MasterCard has released a study revealing that traditional demographics—age, gender, race—are poor indicators of consumer attitudes toward online privacy, The Washington Post reports. MasterCard conducted interviews with 9,000 Internet users globally. Theodore Iacobuzio, MasterCard vice president of global insights, said, “We were blown away … It’s all about why you go online,” adding, “Why you go on determines your attitude toward data privacy.” Iacobuzio’s team defined five online personality types: passive users, proactive protectors, solely shoppers, open sharers and simply interactors. The study also found that privacy attitudes do not change; they “determine your behavior.” Iacobuzio said, “One of the real lessons of this piece is that consumers are well-aware of how to protect (their privacy) and whether they want to or not.” (Registration may be required to access this story.)
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BIG DATA—U.S.

Data-Mining App Receives $10M in Funding (October 10, 2013)

Fast Company reports on Refresh, a mobile app that mines data of individuals present at meetings by gleaning information from social networks and other publicly available sources, and how the app has just received $10 million in venture capital. Refresh founder Bhavin Shah said, “It’s common now for each of us to have 10-plus years of posts, tweets, job history, Q&A, check-ins, etc. Now is the right time to start leveraging that fragmented information to make us more thoughtful and intelligent about our friends, colleagues and everyone we meet.” He added that Refresh’s work “allows us to anticipate who you’re going to meet today and consolidate interesting information about them into a just-in-time dossier delivered to your smartphone.”
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PRIVACY IN POP CULTURE

Eggers Book Satirizes Threat to Privacy (October 10, 2013)

The Associated Press reviews Dave Eggers’ book The Circle, which satirizes the threat to personal privacy from technology giants. “Entertained at nightly campus events by famous musicians and artists, fed by celebrity chefs and bombarded by swag, employees of the Circle corporation are expected to bask in their mutual privilege through constant oversharing in the company’s thriving social networks,” the report states. The book’s protagonist, through incentives, begins living a fully transparent life online, delivering Eggers’ message that “too many of us flock to the Internet all too willing to abandon any sense of privacy around both our personal information and our inner lives.” The New York Times wonders if the novel will change the way we use technology.
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HEALTHCARE PRIVACY—U.S.

Texas HSA Tells Providers: Get Certified (October 10, 2013)

HealthData Management reports on the Texas Health Services Authority’s efforts toward HIPAA-compliance for providers and its call for providers to become privacy and/or security-certified. Citing the potential penalties at the state and federal level—including the Texas Medical Records Privacy Act’s authorization of fines ranging from $5,000 to $1.5 million per violation—the report highlights the authority’s efforts moving forward on a voluntary HIPAA compliance certification program authorized in a 2011 state law. The Health Information Trust Alliance is creating the certification recommendations.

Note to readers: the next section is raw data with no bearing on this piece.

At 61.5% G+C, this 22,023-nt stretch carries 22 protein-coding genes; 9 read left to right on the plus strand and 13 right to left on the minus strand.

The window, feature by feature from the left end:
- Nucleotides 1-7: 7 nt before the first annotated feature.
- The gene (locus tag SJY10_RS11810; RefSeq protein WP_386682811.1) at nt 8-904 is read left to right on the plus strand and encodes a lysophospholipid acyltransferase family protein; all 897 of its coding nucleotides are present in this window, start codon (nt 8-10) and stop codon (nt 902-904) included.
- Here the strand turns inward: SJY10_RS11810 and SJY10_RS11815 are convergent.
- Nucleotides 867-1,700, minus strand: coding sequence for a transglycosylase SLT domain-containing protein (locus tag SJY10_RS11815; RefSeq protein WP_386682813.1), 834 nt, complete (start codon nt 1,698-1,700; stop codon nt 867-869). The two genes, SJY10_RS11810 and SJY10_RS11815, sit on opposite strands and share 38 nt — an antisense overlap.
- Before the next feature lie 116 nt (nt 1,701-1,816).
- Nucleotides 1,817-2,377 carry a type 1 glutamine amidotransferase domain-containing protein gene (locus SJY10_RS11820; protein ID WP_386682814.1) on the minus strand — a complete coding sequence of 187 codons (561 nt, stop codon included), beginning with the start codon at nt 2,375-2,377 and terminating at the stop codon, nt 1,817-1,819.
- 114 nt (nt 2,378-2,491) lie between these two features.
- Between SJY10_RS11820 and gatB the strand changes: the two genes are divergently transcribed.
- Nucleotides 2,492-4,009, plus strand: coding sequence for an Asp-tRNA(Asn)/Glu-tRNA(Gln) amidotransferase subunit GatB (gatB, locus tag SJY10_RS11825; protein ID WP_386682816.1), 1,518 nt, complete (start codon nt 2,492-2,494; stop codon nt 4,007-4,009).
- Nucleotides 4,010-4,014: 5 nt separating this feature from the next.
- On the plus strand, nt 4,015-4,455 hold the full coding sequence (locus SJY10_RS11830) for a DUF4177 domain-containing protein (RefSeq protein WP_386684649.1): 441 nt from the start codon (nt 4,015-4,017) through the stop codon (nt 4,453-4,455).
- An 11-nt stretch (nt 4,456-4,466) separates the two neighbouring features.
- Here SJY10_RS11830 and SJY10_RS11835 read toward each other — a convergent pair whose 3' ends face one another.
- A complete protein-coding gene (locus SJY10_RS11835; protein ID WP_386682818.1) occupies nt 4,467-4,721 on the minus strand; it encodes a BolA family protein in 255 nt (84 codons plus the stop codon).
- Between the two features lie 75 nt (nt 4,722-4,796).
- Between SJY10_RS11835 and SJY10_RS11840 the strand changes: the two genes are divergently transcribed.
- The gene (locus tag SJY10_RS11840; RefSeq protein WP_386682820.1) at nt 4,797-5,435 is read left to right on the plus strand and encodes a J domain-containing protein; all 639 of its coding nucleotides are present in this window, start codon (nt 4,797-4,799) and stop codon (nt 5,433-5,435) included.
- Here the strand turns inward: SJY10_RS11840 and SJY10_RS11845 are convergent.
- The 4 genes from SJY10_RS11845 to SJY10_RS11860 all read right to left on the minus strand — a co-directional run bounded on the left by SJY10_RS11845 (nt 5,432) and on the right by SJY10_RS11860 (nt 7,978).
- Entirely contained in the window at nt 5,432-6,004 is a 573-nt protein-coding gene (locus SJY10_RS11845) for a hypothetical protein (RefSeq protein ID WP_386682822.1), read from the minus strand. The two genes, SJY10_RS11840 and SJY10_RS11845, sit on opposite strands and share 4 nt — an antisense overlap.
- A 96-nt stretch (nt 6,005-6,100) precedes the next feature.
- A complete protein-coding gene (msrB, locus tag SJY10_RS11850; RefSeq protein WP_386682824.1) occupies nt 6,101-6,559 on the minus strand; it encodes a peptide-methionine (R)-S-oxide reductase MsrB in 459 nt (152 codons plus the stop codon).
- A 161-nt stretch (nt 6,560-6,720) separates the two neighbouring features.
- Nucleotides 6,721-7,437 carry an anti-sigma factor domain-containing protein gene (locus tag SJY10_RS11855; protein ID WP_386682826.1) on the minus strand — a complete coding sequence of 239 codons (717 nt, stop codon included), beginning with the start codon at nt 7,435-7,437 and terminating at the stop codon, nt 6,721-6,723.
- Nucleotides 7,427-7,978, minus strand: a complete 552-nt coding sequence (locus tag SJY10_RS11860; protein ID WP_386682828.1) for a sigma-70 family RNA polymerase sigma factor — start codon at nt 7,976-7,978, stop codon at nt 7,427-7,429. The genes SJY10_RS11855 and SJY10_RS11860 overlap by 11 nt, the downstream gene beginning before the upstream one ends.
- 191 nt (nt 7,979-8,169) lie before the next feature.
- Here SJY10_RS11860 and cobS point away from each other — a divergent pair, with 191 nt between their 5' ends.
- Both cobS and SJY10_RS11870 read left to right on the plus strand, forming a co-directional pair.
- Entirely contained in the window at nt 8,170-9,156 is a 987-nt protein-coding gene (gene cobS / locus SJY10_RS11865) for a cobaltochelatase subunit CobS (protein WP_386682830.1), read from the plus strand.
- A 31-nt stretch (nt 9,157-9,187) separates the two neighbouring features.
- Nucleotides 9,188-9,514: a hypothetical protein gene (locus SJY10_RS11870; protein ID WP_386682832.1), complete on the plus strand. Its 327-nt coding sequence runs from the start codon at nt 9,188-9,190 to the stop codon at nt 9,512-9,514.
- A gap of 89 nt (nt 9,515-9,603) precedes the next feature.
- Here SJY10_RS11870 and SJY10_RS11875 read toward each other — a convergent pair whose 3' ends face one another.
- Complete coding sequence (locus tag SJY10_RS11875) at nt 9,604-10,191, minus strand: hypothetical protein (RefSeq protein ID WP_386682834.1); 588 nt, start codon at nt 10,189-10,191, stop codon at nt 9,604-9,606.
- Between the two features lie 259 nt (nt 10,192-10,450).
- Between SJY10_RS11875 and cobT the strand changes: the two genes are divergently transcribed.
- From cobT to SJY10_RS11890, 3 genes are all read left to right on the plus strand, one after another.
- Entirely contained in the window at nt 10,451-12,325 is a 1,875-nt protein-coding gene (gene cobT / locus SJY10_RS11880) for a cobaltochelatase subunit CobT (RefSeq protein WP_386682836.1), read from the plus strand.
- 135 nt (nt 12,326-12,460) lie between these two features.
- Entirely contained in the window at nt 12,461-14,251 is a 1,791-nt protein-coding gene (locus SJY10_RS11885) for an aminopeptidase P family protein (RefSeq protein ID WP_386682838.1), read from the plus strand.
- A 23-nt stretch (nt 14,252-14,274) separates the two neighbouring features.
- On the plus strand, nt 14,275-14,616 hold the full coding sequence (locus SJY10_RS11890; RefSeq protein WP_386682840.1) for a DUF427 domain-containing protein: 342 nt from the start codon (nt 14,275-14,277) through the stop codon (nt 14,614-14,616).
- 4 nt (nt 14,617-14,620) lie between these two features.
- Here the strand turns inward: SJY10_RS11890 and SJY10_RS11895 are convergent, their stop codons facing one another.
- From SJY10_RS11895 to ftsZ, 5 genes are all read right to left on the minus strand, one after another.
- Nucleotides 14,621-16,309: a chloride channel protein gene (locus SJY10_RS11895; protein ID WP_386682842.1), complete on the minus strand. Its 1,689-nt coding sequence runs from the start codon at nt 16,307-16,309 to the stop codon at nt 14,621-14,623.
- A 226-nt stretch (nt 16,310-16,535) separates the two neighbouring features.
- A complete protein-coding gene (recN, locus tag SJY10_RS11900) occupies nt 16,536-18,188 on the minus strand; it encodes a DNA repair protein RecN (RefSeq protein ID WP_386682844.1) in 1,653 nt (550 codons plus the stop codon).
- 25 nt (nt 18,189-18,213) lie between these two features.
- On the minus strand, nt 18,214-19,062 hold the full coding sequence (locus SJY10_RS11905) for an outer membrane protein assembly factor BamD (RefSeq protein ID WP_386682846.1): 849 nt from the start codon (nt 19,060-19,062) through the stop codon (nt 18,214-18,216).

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DATA LOSS

Researcher Finds Encryption Flaw in WhatsApp (October 10, 2013)

A security researcher said he has found an encryption flaw making it possible for adversaries to decrypt communications sent with WhatsApp, though developers say the messages are “fully encrypted” and the company’s CEO says the report is “sensationalized and overblown,” Ars Technica reports. A computer science and mathematics student wrote in a blog posted Tuesday, “You should consider all your previous WhatsApp conversations compromised,” adding, “There is nothing a WhatsApp user can do about this … except to stop using it until the developers can update it.”
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PRIVACY—U.S.

Judge: Intelligence Director Withheld Docs Properly (October 10, 2013)

A federal judge has ruled the director of national intelligence properly withheld documents related to how his office uses databases to fight terrorism, Courthouse News Service reports. The Electronic Privacy Information Center filed suit in Washington, DC, after obtaining documents via a Freedom of Information Act request with the Office of the Director of National Intelligence on how the National Counterterrorism Center gets information from other federal agencies, the report states. Meanwhile, Director of the National Security Agency (NSA) Gen. Keith Alexander said the NSA must regain consumer and industry trust. In an opinion piece for Aljazeera America, Dan Froomkin opines that what’s needed is not promises from politicians but a public discussion of what privacy means in this new era.